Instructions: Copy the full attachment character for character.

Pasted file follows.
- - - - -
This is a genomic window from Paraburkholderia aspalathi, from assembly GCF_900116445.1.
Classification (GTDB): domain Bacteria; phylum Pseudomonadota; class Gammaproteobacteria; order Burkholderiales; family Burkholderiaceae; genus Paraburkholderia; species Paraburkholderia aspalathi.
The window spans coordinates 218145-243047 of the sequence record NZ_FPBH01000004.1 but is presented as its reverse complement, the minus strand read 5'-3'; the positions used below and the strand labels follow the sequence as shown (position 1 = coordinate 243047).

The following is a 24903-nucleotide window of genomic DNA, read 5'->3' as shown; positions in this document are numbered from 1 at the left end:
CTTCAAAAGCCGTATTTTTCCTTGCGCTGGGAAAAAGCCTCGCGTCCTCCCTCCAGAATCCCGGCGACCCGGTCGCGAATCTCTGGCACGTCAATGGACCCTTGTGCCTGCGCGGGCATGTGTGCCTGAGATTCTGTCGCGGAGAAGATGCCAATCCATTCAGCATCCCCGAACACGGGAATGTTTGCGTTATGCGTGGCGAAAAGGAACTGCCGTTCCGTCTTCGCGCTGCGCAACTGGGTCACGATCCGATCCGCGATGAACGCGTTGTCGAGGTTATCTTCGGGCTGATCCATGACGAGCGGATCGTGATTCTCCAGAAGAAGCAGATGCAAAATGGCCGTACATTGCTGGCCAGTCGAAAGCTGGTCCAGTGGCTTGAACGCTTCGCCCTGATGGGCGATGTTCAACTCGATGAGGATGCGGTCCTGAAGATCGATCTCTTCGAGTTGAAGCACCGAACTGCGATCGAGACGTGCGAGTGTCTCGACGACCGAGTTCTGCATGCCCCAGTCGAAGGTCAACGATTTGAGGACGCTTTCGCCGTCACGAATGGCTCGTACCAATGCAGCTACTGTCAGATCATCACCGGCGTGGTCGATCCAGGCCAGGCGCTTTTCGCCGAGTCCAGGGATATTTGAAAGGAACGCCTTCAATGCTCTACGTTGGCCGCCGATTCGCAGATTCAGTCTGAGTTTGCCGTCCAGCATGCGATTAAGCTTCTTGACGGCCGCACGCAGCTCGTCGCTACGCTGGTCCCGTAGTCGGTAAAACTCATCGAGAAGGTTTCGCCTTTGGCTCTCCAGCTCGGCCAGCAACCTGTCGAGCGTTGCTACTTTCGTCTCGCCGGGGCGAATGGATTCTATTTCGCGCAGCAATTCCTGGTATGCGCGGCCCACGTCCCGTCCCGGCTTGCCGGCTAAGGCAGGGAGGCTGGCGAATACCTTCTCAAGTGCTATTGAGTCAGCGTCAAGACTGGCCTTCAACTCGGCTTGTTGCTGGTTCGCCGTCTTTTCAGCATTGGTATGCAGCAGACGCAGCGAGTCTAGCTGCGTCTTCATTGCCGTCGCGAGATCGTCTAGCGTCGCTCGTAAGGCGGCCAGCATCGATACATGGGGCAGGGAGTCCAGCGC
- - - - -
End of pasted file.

This is a genomic window from Paraburkholderia aspalathi, from assembly GCF_900116445.1.
Classification (GTDB): domain Bacteria; phylum Pseudomonadota; class Gammaproteobacteria; order Burkholderiales; family Burkholderiaceae; genus Paraburkholderia; species Paraburkholderia aspalathi.
The window spans coordinates 218145-243047 of the sequence record NZ_FPBH01000004.1 but is presented as its reverse complement, the minus strand read 5'-3'; the positions used below and the strand labels follow the sequence as shown (position 1 = coordinate 243047).

The following is a 24903-nucleotide window of genomic DNA, read 5'->3' as shown; positions in this document are numbered from 1 at the left end:
CTTCAAAAGCCGTATTTTTCCTTGCGCTGGGAAAAAGCCTCGCGTCCTCCCTCCAGAATCCCGGCGACCCGGTCGCGAATCTCTGGCACGTCAATGGACCCTTGTGCCTGCGCGGGCATGTGTGCCTGAGATTCTGTCGCGGAGAAGATGCCAATCCATTCAGCATCCCCGAACACGGGAATGTTTGCGTTATGCGTGGCGAAAAGGAACTGCCGTTCCGTCTTCGCGCTGCGCAACTGGGTCACGATCCGATCCGCGATGAACGCGTTGTCGAGGTTATCTTCGGGCTGATCCATGACGAGCGGATCGTGATTCTCCAGAAGAAGCAGATGCAAAATGGCCGTACATTGCTGGCCAGTCGAAAGCTGGTCCAGTGGCTTGAACGCTTCGCCCTGATGGGCGATGTTCAACTCGATGAGGATGCGGTCCTGAAGATCGATCTCTTCGAGTTGAAGCACCGAACTGCGATCGAGACGTGCGAGTGTCTCGACGACCGAGTTCTGCATGCCCCAGTCGAAGGTCAACGATTTGAGGACGCTTTCGCCGTCACGAATGGCTCGTACCAATGCAGCTACTGTCAGATCATCACCGGCGTGGTCGATCCAGGCCAGGCGCTTTTCGCCGAGTCCAGGGATATTTGAAAGGAACGCCTTCAATGCTCTACGTTGGCCGCCGATTCGCAGATTCAGTCTGAGTTTGCCGTCCAGCATGCGATTAAGCTTCTTGACGGCCGCACGCAGCTCGTCGCTACGCTGGTCCCGTAGTCGGTAAAACTCATCGAGAAGGTTTCGCCTTTGGCTCTCCAGCTCGGCCAGCAACCTGTCGAGCGTTGCTACTTTCGTCTCGCCGGGGCGAATGGATTCTATTTCGCGCAGCAATTCCTGGTATGCGCGGCCCACGTCCCGTCCCGGCTTGCCGGCTAAGGCAGGGAGGCTGGCGAATACCTTCTCAAGTGCTATTGAGTCAGCGTCAAGACTGGCCTTCAACTCGGCTTGTTGCTGGTTCGCCGTCTTTTCAGCATTGGTATGCAGCAGACGCAGCGAGTCTAGCTGCGTCTTCATTGCCGTCGCGAGATCGTCTAGCGTCGCTCGTAAGGCGGCCAGCATCGATACATGGGGCAGGGAGTCCAGCGC